Our confidence in this “plain language” construction of the statutes is reinforced by the legislative history of section 44919, subdivision (b). In California Teachers Assn. v. Governing Bd. of Rialto Unified School Dist. (1997) 14 Cal.4th 627, 645-648, the Supreme Court explained that section 44919, subdivision (b), was enacted in 1977, in an era of growing popularity of new athletics such as soccer and girls sports. And, because these new sports needed coaches that might come from outside the existing pool of school employees, there was a concern with the prospect of “temporary” employees, i.e., coaches, gaining probationary status based upon their service as coaches. To address that situation, the Legislature enacted section 44919, subdivision (b), to give school districts “more flexibility” when hiring coaches, without the problems that could arise in the event those coaches were classified as probationary employees, with potential rights to reemployment in positions that would not always be available the next school year. (Ibid.)
We also note that the myriad sections of the Education Code concerning situations when an employee's classifications will be “deemed” to have been transmuted from one classification to another (see, e.g., §§ 44885.5, 44917, 44918), all include language indicating that they apply when employees are employed in positions requiring “certification qualifications.” This makes sense given the overriding principle that the classification system's goal is to protect teachers based on their continuity of service in the classroom. Because coaching positions may be filled by certificated or noncertificated employees, these sections are inapplicable to athletic team coach positions, and by inference, support the conclusion that a coaching position is not in the same field of play.
That brings us to Kavanaugh, supra, 29 Cal.4th 911. Kavanaugh, as does Neily's case, involved a dispute over whether an employee was a temporary or a probationary employee. The school district hired Kavanaugh to teach high school English for a full academic year, and may or may not have spoken to her that she would be classified as a temporary employee. Kavanaugh later filed a petition for writ of traditional mandate alleging that the district had a mandatory duty to classify her as a probationary employee pursuant to section 44916, because it had not provided her with a written statement that she was to be classified as a temporary employee. The trial court granted the petition, the Court of Appeal reversed, and the Supreme Court reversed the Court of Appeal. The Supreme Court's opinion confirmed that, unless a certificated employee receives written statement of his or her classification prior to the start of the school year, he or she shall be deemed classified as a probationary employee. (Kavanaugh, supra, at pp. 916-926.)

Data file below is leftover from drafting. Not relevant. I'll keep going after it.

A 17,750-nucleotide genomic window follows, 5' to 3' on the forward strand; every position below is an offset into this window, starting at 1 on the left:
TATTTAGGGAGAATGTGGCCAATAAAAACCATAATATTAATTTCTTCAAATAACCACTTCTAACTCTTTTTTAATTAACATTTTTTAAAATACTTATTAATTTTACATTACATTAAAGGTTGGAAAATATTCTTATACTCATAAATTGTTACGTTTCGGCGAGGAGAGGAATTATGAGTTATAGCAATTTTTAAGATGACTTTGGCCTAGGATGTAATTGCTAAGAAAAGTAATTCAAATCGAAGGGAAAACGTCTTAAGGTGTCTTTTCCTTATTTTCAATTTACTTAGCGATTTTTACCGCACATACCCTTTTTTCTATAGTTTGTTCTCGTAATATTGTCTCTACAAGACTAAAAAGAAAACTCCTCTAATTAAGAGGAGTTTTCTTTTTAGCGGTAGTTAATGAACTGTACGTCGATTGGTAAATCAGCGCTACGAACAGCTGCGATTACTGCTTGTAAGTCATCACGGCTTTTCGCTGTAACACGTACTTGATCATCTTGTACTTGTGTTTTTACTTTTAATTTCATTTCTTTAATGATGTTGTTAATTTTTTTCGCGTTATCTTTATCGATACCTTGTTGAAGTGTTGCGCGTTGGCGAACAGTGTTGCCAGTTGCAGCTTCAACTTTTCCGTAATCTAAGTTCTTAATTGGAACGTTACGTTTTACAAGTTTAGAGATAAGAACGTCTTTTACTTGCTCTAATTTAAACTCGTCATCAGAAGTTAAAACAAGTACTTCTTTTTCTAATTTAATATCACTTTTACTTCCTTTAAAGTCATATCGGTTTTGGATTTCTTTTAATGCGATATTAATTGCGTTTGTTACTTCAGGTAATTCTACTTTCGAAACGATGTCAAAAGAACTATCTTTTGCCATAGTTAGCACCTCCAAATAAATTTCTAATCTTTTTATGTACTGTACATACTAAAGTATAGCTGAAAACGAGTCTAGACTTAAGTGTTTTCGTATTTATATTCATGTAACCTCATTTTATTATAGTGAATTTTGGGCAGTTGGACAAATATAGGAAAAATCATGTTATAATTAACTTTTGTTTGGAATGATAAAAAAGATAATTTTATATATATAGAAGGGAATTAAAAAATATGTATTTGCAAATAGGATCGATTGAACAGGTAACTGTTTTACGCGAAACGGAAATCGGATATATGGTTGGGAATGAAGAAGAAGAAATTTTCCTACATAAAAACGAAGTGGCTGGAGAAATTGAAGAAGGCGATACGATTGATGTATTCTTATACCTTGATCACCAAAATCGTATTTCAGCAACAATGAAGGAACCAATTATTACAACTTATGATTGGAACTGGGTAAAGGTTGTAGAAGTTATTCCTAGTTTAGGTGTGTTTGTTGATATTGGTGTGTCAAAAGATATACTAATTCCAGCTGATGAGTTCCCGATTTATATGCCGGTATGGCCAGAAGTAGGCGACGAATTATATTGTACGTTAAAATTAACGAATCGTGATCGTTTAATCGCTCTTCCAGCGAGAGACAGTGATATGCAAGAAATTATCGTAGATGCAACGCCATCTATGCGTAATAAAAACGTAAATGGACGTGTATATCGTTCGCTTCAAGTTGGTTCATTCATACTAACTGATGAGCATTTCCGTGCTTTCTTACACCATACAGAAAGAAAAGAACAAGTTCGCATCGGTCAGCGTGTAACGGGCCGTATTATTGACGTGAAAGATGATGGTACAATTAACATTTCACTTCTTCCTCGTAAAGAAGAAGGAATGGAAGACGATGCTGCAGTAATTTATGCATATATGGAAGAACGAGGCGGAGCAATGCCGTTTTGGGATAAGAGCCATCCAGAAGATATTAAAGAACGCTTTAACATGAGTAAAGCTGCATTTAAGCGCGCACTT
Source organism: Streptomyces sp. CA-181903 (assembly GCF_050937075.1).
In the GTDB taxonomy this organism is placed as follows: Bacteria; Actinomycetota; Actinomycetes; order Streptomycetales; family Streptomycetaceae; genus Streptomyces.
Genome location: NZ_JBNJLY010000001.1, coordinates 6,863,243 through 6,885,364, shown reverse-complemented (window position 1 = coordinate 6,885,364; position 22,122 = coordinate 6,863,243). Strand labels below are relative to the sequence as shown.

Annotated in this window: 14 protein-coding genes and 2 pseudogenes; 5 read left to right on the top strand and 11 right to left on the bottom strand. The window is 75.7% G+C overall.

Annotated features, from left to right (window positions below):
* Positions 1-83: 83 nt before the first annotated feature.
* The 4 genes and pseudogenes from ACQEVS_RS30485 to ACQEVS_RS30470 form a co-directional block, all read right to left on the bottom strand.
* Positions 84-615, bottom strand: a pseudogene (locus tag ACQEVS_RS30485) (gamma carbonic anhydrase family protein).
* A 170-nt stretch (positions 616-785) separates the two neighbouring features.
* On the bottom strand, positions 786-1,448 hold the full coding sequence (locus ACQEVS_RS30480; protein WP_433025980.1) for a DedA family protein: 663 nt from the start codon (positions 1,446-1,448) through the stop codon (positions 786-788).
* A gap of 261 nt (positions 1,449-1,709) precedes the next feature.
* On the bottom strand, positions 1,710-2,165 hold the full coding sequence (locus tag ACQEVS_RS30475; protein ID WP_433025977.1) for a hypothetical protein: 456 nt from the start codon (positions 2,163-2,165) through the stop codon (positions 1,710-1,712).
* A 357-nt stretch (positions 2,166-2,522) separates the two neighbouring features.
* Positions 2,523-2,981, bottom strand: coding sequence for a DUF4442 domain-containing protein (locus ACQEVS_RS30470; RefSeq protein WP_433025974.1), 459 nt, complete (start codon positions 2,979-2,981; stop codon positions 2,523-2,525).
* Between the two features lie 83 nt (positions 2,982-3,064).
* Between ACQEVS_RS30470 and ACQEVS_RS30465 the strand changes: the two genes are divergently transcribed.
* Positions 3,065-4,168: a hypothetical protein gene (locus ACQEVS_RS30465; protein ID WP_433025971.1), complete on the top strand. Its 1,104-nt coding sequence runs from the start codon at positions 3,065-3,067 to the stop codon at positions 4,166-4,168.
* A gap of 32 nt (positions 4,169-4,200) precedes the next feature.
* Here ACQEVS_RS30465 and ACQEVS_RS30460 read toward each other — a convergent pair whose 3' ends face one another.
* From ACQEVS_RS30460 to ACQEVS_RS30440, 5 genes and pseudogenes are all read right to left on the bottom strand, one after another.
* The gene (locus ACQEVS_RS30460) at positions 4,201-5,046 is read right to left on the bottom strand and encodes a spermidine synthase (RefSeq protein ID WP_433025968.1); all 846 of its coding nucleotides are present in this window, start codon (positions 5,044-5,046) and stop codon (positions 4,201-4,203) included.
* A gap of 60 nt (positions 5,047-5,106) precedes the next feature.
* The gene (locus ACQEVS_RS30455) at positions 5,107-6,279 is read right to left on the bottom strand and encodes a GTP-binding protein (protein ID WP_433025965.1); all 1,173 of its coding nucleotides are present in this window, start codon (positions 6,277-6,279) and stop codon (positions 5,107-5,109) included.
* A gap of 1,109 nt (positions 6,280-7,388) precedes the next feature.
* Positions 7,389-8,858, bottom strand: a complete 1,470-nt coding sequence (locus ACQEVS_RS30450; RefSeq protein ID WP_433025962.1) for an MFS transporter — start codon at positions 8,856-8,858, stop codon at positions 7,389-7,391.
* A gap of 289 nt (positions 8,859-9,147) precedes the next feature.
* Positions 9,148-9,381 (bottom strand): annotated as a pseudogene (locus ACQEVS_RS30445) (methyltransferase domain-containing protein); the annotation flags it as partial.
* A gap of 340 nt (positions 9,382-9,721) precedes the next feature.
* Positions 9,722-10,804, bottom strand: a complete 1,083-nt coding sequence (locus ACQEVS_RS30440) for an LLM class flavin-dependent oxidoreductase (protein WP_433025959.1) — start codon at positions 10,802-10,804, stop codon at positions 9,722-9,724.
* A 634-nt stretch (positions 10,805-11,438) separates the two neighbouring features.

Neily argues that, because the District did not deliver written notification to him that he was a temporary employee each of the five years he served as an athletic coach, the law commands that he be classified as a probationary under section 44916, and in accord with Kavanaugh. For the reasons explained above, we do not agree. And we disagree with Neily that we are bound by Kavanaugh to rule in his favor. As the trial court noted, Neilly's case is not materially different from Kavanaugh, except that the teacher in Kavanaugh was employed to teach English whereas Neily was employed as a coach. The difference is one that results in a different result in Neily's case.
Section 44919, subdivision (b), is embedded in a series of sections governing the classification of employees as temporary, substitute or probationary employees, each of which, as noted above, refer to employment in positions requiring certification qualifications. Section 44919, subdivision (b), however, allows that an athletic coach does not require certification. The statutes thus inherently recognize that coaches stand in a position different than certificated employees in the classroom. This further suggests, in our view, that section 44916's written notice requirement does not apply in the coaching context. A person who is certificated by the California Teacher Credentialing Board, but who accepts a position which is defined as a temporary position, is not afforded the same job protections as a probationary employee simply by virtue of his or her certification.